• Please take a moment and update your account profile. If you have an updated account profile with basic information on why you are on Air Warriors it will help other people respond to your posts. How do you update your profile you ask?

    Go here:

    Edit Account Details and Profile

Scooters Forever (A-4 Skyhawk Tribute Thread)

Uncle Fester

Robot Pimp
None
Super Moderator
Contributor
Brazil receives modernized AF-1 Scooters :cool:
So much awesome.

I don't know what the record is for an a/c type to remain in active, front-line service, but the Scoot has to be among the leaders.

Yeah, I know there's still Frescos rusting in third-world air forces, but that's hardly the same thing.
 

707guy

"You can't make this shit up..."
I don't know what the record is for an a/c type to remain in active, front-line service, but the Scoot has to be among the leaders.
My first thought was the B-52 has to be close to the Scooter so I did a little digging:

The first B-52A flew Aug. 5, 1954.
The first Skyhawk flight was on June 22, 1954.

So the Scoot is at least in front of the B-52 by about six weeks!
 

Uncle Fester

Robot Pimp
None
Super Moderator
Contributor
My first thought was the B-52 has to be close to the Scooter so I did a little digging:

The first B-52A flew Aug. 5, 1954.
The first Skyhawk flight was on June 22, 1954.

So the Scoot is at least in front of the B-52 by about six weeks!
The BUFF certainly has the record for oldest flying combat aircraft in service (as in, the actual airframes, not just the T/M/S). The B-52H ceased production in 1962 and is the only model still flying.

The Herk, Huey, P-3, and E-2 are up there too, for t/m/s still in operational service (first flights in 1954, 1956, 1958, and 1960, respectively).
 

707guy

"You can't make this shit up..."
The Herk, Huey, P-3, and E-2 are up there too, for t/m/s still in operational service (first flights in 1954, 1956, 1958, and 1960, respectively).
True. Here are a couple of shots posted by the Boneyard the last couple of days that illustrate that:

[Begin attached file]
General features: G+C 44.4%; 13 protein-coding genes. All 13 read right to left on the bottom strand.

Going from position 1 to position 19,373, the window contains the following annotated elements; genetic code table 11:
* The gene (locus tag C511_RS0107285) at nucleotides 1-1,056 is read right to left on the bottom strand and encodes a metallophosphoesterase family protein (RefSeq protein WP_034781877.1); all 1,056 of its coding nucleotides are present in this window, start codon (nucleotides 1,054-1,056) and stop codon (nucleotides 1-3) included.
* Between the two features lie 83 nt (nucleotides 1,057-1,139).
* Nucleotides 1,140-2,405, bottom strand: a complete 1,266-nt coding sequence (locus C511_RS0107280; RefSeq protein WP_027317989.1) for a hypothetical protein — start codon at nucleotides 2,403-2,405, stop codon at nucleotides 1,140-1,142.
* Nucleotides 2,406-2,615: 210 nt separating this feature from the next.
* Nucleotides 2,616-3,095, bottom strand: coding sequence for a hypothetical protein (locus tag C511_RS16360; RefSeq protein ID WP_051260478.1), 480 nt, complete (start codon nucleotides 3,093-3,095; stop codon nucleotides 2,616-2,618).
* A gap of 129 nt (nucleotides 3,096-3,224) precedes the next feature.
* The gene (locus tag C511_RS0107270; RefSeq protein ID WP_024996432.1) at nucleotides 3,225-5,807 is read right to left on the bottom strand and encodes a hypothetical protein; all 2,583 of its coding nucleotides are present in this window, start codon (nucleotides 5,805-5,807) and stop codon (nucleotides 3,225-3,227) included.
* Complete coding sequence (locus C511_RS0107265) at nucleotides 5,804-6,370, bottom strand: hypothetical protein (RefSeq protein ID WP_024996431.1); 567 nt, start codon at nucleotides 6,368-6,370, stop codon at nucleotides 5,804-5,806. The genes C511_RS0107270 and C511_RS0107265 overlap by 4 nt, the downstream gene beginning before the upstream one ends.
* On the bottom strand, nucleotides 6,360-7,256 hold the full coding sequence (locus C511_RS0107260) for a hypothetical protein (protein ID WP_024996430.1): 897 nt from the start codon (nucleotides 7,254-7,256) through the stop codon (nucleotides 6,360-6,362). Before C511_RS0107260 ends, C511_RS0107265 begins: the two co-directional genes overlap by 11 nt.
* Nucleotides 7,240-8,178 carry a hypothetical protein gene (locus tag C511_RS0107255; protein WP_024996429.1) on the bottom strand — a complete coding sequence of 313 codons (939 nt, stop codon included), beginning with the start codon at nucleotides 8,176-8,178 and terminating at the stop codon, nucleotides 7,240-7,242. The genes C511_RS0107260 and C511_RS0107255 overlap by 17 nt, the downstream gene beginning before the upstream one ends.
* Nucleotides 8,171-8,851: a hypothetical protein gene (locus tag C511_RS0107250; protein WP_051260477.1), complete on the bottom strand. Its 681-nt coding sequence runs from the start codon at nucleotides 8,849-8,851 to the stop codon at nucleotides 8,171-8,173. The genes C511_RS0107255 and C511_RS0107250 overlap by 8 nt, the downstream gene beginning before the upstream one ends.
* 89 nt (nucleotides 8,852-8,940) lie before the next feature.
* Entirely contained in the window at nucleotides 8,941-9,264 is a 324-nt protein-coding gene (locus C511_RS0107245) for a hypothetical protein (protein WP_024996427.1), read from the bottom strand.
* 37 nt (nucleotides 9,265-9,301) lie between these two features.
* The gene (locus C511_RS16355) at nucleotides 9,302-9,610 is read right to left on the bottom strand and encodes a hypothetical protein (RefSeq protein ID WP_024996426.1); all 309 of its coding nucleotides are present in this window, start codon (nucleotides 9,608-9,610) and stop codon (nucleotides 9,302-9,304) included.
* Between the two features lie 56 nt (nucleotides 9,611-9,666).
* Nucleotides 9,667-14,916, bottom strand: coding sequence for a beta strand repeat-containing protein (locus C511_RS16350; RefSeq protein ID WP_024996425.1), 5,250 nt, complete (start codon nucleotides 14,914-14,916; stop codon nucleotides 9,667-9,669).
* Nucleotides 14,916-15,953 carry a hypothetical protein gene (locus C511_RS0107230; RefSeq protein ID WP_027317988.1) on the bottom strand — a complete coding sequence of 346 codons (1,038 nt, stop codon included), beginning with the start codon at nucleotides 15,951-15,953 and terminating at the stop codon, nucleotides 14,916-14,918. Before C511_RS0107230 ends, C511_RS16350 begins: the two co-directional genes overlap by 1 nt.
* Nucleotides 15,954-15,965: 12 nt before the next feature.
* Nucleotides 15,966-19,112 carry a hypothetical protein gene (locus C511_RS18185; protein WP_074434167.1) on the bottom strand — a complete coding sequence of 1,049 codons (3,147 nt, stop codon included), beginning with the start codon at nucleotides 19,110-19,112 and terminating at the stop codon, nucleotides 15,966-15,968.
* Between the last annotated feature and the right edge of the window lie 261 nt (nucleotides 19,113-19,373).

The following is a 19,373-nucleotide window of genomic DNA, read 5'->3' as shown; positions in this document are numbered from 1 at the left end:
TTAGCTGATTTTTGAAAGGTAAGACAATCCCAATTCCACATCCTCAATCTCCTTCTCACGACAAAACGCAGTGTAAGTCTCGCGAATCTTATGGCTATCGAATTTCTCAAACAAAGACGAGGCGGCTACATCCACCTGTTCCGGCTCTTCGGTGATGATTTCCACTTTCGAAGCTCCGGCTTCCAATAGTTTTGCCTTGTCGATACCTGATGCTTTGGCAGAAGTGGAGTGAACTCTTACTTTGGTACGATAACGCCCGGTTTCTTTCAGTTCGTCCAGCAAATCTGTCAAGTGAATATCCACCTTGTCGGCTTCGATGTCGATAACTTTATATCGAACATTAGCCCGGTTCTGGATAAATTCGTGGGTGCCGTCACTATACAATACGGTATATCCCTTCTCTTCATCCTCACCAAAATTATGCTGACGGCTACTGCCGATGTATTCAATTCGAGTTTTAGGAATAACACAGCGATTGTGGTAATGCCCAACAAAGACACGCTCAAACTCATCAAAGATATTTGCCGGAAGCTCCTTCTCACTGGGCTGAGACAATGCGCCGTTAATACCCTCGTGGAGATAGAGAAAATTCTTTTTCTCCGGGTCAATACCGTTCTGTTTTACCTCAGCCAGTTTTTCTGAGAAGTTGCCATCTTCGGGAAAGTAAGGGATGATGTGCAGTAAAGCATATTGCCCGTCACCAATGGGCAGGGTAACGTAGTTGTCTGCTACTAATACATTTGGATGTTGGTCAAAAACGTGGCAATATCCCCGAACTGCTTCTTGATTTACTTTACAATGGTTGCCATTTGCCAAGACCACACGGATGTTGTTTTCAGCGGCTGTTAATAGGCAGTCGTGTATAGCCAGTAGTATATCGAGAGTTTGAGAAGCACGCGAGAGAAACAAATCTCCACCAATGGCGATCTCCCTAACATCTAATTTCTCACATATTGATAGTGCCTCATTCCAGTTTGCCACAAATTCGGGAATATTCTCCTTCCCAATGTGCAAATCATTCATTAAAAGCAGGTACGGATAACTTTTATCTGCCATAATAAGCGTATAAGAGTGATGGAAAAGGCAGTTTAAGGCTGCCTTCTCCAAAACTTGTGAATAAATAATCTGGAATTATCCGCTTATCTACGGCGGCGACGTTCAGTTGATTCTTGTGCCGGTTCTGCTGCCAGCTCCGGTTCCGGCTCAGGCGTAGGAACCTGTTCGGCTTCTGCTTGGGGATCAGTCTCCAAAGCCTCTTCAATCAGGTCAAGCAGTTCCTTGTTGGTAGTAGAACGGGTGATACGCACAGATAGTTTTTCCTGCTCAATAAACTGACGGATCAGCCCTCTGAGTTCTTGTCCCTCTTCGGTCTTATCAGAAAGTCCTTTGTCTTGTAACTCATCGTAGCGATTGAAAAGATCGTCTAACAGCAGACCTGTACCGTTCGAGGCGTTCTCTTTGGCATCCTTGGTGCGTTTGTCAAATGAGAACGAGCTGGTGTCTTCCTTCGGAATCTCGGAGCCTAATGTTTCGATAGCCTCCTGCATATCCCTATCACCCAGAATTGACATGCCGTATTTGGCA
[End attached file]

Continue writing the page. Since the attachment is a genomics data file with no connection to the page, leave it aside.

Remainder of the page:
AC-130H.jpg
"Still reigning supreme after years of battlefield victories, AC-130H, Serial No. 69-6569, proudly roared into AMARG today...to rest. Nicknamed "Excalibur," for having the legendary strength of King Arthur's sword, the aircraft is said to be the last AC-130H to retire as well as the last to have served during the Vietnam War. May 28, 2015"
P-3C.jpg
"Though parking in the shadow of "Excalibur," a victorious AC-130H war horse, this P-3C, BuNo 157329, carries an extraordinary history of its own--26,000 hours and 22,000 landings! Welcome aboard! - May 28, 2015"
 

brownshoe

Well-Known Member
Contributor
The Herk, Huey, P-3, and E-2 are up there too, for t/m/s still in operational service (first flights in 1954, 1956, 1958, and 1960, respectively).
Now I DO feel old. We used to ride all over the place on 130's. Once we were heading somewhere and were sitting on those awfully uncomfortable webbed seats. We had some sea bags and other things in a pile in the middle of the cargo area which looked much more comfortable so off we went, plopped down and sprawled out a bit. Well it wasn't long before one of the 130 crew members came by and mentioned that we ought not be trying to sleep there. Well we VA guys didn't listen to that puke, after all we were attack guys. Well it wasn't long after that we hit an air pocket, sea bags and dumb attack Sailors went everywhere. Oh... and the 130 crew members just snickered the rest of the hop.
 

Griz882

Livin' On the Right Side of the River From Pags!
pilot
My father, winged in 1944, Wildcat pilot in a VC (Pacific), stayed around long enough to be a weapons test pilot on the A-4 in the early days. He always rated it as among the best craft he ever flew. He loved that machine.
 

zipmartin

Why do I keep getting messages from Hoveround?
pilot
Contributor
I was told in the VTs that this is why they always left the wing tanks on the plane.
When I was instructing at VT-22 in Kingsville in the early '80's, I witnessed a situation like this. A link on the nose gear that compressed the gear during retraction failed and the gear was stuck in the wheel well. The drops were empty, and as we all watched from the ready room, the instructor and stud made a picture perfect intentional wheels up landing on the drop tanks. The a/c was jacked up, the gear was lowered (pried out of the nose wheel well), towed to the hangar, new drops were hung, the link replaced, some minor skin repairs were made, and the a/c was flying again two days later.
 

Griz882

Livin' On the Right Side of the River From Pags!
pilot
You know, Brazil is operating a squadron of A-4's in the strike-fighter role. They were purchased from Kuwait and recently modified by Israel. They are being operated off an old French aircraft carrier.

I wonder if I picked up some Portuguese if the Brazilian Navy might be looking for a scooter driver?
 
Top